|When it Comes to Wool, Feet Know Best
By BECKY TALLEY
Sheep Industry News Associate Editor
(July 1, 2008) Wool and socks are a match made in textile heaven. With its durability, moisture and temperature-management abilities and anti-microbial properties, wool is the perfect fiber to encompass and protect two of our most used appendages.
It is no wonder that wool has been a staple fiber for sock companies for ages. From thick, warm cold-weather socks to newer lightweight dress socks, wool has helped build a successful hosiery industry and everyday products for anyone.
“Wool, as my dad says, can be worn any time of the year,” says Margaret Chesebro, a fourth generation owner of Wigwam Mills Inc. in Sheboygan, Wis.
The company, founded in 1905 by Chesebro’s great grandfather Herbert Chesebro, started as a wool sock manufacturer but eventually branched out into other products over its past such as letterman sweaters and, surprisingly, wool bathing suits.
Currently, according to Chesebro, most of the company’s product line is socks, but it does also offer headwear and handwear lines.
For Wigwam, the ability to blend wool with other fibers has really opened up new markets for its socks.
“We are basically blending our wool with a variety of things,” says Chesebro.
Some of the outdoor styles of socks that Wigwam offers, a segment that uses the most wool, has been blended with polyester to give them better durability and added stretch. In addition, Wigwam also uses wool that has been blended with silk to make a luxury sock for everyday wear.
According to Chesebro, wool with a micron of 24.4 and finer is used to create active and luxury socks. Wool with a micron of 24.4 to 29.9 is used to create the classic style wool-liner sock.
Fox River Mills Inc. of Osage, Iowa, has been in the sock business since 1900 and has also found success with wool and wool-blend products.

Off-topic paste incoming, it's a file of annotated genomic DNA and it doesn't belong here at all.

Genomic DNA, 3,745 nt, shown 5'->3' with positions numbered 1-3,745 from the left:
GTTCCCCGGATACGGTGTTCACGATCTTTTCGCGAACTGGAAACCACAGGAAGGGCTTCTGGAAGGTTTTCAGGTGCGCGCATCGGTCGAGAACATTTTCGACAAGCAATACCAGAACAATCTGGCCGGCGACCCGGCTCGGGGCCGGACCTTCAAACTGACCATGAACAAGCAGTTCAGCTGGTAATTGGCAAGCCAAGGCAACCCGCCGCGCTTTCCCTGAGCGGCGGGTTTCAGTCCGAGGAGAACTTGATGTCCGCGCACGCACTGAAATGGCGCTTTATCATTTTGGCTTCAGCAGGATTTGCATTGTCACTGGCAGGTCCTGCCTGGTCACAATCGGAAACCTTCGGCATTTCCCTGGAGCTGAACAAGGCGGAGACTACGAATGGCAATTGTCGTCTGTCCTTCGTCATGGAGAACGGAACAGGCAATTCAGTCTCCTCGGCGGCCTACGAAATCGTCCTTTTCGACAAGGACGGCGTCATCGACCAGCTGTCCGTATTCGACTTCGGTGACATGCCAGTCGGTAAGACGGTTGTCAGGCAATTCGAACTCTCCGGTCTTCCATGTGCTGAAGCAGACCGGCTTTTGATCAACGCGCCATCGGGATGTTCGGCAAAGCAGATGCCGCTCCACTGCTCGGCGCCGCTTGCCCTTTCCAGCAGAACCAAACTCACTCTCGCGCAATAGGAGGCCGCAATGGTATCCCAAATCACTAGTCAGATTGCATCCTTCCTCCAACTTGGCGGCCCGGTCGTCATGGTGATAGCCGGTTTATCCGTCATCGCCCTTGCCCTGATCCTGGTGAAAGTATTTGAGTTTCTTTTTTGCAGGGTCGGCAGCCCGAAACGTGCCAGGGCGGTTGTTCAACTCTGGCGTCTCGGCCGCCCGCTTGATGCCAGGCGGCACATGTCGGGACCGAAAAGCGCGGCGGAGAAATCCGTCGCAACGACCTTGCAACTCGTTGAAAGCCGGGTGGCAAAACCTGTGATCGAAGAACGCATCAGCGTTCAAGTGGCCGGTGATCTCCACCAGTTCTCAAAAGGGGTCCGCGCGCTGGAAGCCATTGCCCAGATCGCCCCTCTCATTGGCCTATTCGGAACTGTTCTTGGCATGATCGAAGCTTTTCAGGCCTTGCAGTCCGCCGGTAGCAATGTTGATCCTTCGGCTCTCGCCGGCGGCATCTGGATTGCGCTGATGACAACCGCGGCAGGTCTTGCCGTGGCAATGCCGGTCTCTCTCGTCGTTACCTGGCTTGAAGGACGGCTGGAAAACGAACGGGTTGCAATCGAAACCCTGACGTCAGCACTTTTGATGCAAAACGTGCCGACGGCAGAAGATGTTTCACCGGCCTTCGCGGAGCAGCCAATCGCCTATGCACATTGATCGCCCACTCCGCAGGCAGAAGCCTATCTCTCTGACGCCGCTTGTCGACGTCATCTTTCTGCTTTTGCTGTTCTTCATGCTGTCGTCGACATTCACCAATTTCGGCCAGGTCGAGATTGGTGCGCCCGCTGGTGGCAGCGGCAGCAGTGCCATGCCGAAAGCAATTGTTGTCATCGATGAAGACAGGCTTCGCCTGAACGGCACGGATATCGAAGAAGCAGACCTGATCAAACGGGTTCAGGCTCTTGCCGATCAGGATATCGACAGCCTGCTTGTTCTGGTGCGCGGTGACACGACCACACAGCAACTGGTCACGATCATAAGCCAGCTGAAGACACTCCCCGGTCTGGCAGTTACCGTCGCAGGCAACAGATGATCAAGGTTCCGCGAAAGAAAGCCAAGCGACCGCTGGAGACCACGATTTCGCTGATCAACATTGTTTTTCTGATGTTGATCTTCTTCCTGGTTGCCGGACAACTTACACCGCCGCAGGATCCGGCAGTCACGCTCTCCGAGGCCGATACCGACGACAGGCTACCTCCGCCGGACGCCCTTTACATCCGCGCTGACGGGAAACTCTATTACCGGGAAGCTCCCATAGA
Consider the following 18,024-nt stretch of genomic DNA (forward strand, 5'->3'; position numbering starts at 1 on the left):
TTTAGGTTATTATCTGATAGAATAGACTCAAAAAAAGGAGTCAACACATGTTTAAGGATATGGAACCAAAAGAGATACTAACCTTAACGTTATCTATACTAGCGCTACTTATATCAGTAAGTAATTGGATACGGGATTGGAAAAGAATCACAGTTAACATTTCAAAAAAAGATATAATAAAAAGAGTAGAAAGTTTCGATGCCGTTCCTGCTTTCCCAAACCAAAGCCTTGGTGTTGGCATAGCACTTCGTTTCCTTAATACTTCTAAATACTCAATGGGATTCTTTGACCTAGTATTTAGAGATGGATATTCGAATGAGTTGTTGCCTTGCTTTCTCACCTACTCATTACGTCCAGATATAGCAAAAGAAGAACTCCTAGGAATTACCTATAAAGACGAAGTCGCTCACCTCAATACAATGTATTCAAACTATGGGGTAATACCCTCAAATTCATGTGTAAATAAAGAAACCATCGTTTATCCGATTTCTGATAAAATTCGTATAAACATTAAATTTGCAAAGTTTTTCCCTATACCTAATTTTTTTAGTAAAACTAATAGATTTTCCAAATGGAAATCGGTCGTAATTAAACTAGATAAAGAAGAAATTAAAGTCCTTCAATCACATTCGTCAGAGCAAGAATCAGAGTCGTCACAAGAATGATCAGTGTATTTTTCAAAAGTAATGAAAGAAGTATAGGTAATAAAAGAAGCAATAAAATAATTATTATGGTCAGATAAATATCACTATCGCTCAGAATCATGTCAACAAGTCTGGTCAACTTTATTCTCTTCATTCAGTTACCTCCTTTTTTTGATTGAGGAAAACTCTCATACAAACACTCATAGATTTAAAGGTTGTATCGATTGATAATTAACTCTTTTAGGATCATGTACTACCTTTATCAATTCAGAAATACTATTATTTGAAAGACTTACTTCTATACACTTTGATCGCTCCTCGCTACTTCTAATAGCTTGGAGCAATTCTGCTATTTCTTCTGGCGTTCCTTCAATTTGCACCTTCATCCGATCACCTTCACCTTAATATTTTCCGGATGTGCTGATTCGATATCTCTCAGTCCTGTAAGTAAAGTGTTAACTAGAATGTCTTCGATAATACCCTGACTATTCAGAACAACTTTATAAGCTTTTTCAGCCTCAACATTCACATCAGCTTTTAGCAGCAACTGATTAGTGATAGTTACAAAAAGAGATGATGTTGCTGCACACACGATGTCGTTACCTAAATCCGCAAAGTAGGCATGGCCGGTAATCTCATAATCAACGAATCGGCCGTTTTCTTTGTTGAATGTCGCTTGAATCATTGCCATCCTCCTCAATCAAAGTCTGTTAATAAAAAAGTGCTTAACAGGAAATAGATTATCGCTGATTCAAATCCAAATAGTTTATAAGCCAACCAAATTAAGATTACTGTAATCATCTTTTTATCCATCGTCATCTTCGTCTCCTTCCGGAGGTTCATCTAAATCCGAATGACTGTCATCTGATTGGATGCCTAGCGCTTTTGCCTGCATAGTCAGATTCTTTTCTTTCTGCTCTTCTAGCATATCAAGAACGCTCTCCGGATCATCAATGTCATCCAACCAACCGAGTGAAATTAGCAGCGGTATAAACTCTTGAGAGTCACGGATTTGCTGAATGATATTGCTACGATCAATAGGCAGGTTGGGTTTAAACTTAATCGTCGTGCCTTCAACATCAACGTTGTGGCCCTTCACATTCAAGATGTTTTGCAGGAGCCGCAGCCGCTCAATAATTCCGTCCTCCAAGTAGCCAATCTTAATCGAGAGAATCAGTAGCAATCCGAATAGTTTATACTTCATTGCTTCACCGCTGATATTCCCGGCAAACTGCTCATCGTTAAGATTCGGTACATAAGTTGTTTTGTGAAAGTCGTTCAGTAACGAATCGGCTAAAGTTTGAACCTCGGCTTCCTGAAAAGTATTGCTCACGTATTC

The company offers a wide variety of socks including some in the ski and outdoor categories using a wool/PrimaLoft® blend yarn. Samples were recently given to participants at the 2008 American Sheep Industry Association/National Lamb Feeders Association convention.
“It has the best of both worlds,” says Xany Gibson, creative director and brand manager at Fox River Mills, adding that when blended together the natural properties of wool and polyester make a superior sock. Currently, the wool/PrimaLoft® blend yarn is available in men’s and women’s ski and outdoor styles and is being tested in other categories.
According to Gibson, she has seen consumers continually drawn to wool products.
“Wool is a traditional fiber, so when a consumer is looking for an outdoor product, they automatically think of wool for the warmth and protection it provides. It isn’t the only fiber you could use, but it seems to be the one end consumers want,” she says.
This is good news for the American wool producer, as a demand for wool socks translates into a healthy demand for wool. Both Fox River and Wigwam believe in supporting domestic producers as much as possible.
“Fox River promotes being green and feels it is very important to support companies who make products and provide jobs here in the United States,” says Gibson.
Wigwam is especially supportive of the U.S. sheep industry, as it switched its business plan to buy strictly American wool two years ago and uses wool in as many products as they can. Previously, the company was getting wool from a variety of places, including Australia and New Zealand.
“We found that wool from the United States has more crimp and greater resilience. As a result of that greater crimp, the wool tends to be better for insulation,” Chesebro relates.
The switch to buy American wool has given the company a marketing tool, as more consumers are looking to buy domestic products. According to Chesebro, the company has received a lot of questions from consumers wanting to find American-made products, as well as received compliments for going all-American.
“We really have started to ramp up the fact that we use all products made in the United States,” she says.
For more information on Wigwam Mills Inc. and its products, visit www.wigwam.com.
For more information on Fox River Mills and its products visit, www.foxsox.com.